Aug 22 06:49 PM | 1 Like Like |Link to Comment
  • Schwab's (SCHW) platform appears to be functional after going down during the final hour of trading, and remaining down during the post-market Apple earnings release. Schwab thinks it was the victim of a DOS attack. [View news story]
    You're right about the time of the outage, Channon. Not "roughly 3:45". Not even close. This was very weird, considering the mini-crash earlier in the day due to twitter hack. I'm inclined to believe it was not a coincidence. Any good reporters out there? Or do all the journalists these days just regurgitate Reuters. There's probably a good story here, but I doubt we'll ever see it.
    Apr 24 02:38 AM | Likes Like |Link to Comment
  • Get Ready For The Big One - Bakken Flooding Coming This Year? [View article]
    Yes. But the people who really made money were the people who took advantage of the one-time event and bought what the sellers were offering. I'm not saying that you can't make money on predictions of panic selling, but dang, that seems like a tough racket to be in.
    Mar 25 03:18 PM | Likes Like |Link to Comment
  • Get Ready For The Big One - Bakken Flooding Coming This Year? [View article]
    Even if the author were correct, I think it's naive to suppose that such a one-time event would translate to lower stock prices for any company that could weather the storm. If the market has a positive sentiment towards a sector or stock that gets bashed because of a one-time event, the sector or stock will sky-rocket as a way of defying naive sellers. For example, if you were short airlines during the 2010 record snowstorms, you watched stock prices surge. Same thing in 2009 and 2010 with all the miners: any negative event relating to weather disruptions, strikes, etc. only sent the stocks surging higher. That said, the market sentiment on the domestic oil sector seems to be unenthusiastic at best, but such an event could be a test of where the bids are at.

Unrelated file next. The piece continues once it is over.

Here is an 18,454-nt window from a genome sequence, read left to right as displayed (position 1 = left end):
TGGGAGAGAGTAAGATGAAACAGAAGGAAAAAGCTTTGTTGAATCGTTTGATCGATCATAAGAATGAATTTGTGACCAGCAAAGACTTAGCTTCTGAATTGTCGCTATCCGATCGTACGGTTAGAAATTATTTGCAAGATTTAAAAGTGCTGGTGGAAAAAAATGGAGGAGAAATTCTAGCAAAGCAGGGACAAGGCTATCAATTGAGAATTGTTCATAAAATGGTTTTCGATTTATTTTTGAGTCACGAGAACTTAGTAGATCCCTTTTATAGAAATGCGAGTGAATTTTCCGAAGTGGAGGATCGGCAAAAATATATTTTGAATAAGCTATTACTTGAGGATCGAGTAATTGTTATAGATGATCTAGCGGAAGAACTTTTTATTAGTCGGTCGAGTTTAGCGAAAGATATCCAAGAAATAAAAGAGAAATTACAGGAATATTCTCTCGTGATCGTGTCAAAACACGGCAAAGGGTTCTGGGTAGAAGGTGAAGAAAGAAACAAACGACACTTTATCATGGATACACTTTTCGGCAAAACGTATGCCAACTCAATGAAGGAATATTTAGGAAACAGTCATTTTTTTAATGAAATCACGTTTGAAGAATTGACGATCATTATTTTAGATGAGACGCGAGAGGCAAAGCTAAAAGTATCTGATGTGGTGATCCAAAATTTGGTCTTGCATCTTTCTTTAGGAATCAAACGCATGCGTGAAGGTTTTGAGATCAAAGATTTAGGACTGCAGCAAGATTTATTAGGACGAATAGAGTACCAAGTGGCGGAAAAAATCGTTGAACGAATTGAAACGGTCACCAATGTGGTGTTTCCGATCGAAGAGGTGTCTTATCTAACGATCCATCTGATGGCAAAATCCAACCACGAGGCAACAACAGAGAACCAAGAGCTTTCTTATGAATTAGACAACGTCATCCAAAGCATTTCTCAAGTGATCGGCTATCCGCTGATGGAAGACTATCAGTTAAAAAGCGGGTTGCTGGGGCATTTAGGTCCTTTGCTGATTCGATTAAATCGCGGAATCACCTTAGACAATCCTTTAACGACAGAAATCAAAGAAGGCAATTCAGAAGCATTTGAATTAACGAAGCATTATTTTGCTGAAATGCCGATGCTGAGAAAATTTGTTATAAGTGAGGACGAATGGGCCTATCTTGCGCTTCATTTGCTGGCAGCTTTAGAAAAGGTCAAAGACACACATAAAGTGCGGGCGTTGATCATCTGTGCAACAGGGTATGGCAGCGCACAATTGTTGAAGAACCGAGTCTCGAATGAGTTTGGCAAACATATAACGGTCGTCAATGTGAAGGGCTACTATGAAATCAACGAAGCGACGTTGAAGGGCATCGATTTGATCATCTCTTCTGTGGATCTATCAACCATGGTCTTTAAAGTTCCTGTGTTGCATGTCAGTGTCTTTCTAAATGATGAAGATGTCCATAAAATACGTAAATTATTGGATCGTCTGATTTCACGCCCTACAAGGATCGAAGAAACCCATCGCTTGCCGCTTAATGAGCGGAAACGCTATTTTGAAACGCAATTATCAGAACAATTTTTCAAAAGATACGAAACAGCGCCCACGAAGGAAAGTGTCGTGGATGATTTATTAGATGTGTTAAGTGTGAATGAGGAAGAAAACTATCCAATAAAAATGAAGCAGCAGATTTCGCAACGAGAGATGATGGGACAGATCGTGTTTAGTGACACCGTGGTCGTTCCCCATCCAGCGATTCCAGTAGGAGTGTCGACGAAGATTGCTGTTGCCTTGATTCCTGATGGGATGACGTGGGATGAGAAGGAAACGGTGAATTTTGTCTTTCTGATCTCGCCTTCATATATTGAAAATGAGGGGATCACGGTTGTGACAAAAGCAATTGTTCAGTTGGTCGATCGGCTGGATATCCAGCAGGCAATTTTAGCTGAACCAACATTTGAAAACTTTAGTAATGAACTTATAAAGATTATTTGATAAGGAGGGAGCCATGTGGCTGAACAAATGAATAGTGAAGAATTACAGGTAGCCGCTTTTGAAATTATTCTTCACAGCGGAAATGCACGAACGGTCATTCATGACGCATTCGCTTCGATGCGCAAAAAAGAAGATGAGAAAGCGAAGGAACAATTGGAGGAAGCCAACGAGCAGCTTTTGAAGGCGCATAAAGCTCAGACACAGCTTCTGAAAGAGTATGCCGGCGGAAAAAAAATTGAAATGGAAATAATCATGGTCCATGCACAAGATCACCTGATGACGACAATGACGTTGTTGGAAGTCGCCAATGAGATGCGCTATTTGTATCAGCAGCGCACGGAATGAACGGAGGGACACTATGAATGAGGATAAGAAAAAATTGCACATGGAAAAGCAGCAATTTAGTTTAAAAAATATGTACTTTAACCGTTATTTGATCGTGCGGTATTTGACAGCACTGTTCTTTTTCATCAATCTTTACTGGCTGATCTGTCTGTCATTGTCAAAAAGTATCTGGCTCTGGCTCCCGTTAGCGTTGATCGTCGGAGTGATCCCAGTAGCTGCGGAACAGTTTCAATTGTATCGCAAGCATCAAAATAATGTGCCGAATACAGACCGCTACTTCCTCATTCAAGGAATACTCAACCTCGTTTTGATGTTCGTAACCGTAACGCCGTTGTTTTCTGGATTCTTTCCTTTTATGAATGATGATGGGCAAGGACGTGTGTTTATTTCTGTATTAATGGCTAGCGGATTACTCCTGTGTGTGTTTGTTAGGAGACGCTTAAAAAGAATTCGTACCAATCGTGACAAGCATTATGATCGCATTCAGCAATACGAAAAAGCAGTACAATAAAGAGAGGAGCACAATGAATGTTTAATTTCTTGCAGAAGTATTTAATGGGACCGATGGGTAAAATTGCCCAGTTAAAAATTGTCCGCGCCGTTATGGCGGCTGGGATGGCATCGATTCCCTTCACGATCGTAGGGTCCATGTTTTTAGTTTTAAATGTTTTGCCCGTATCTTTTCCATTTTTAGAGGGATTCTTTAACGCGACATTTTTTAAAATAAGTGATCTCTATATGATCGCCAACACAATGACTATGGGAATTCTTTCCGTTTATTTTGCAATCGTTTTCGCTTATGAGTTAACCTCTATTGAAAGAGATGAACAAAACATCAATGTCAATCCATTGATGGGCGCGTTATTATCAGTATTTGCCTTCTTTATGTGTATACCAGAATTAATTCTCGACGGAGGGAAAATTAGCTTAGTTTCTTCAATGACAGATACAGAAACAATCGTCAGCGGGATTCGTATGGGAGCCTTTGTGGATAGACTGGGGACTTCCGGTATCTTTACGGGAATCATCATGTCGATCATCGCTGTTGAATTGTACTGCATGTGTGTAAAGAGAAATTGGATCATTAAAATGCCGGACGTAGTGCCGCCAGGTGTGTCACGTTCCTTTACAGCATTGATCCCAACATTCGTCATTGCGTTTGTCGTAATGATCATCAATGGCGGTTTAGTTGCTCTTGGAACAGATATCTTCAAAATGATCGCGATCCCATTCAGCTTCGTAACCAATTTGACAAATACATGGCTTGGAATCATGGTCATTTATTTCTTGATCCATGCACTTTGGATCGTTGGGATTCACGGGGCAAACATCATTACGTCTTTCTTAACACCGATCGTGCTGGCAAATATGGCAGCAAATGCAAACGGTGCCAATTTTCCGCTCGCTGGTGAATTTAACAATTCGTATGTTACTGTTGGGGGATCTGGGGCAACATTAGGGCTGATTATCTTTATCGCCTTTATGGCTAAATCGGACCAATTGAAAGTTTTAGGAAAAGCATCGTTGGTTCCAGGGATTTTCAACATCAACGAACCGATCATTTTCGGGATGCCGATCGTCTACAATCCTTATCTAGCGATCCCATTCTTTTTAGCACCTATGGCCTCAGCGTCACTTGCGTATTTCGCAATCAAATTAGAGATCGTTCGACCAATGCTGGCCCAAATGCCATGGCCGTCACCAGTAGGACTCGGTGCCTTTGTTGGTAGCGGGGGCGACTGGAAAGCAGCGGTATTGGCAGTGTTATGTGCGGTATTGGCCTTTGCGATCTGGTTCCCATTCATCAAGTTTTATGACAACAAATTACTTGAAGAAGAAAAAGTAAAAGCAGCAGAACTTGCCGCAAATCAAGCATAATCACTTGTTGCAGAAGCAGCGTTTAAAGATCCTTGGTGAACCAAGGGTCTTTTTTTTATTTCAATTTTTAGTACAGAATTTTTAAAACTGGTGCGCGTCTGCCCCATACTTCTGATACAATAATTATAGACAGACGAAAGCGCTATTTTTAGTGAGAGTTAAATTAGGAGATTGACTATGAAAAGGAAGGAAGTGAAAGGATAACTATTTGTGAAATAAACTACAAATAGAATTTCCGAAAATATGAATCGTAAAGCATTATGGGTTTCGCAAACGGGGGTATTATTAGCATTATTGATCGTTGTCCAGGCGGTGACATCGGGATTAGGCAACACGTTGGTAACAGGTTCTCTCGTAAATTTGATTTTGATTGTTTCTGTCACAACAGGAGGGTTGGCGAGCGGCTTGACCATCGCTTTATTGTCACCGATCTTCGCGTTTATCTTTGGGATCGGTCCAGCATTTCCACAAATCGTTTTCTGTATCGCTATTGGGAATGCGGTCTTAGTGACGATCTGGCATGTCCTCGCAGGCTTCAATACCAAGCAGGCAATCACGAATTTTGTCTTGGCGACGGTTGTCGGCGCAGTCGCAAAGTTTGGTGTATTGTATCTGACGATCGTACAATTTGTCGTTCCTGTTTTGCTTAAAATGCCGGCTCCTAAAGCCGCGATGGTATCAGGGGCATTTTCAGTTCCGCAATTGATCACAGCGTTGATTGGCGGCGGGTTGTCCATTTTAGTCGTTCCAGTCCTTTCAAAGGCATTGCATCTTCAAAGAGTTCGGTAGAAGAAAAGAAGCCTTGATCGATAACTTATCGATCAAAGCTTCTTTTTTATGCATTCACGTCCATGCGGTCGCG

Mar 25 02:38 PM | 2 Likes Like |Link to Comment
  • Is EOG Running On Empty? [View article]
    Author writes "The trend by exploration companies, which are now scurrying to produce oil, is eerily similar to the trend to produce natural gas that eventually led to oversupply, thus crushing the price of natural gas. . . . With the recent technological advances in oil extraction, (such as fracking and horizontal drilling) along with so many companies shifting their resources towards oil production, it is not unreasonable to believe that U.S. oil production will increase to the point where WTI prices will fall or even crash."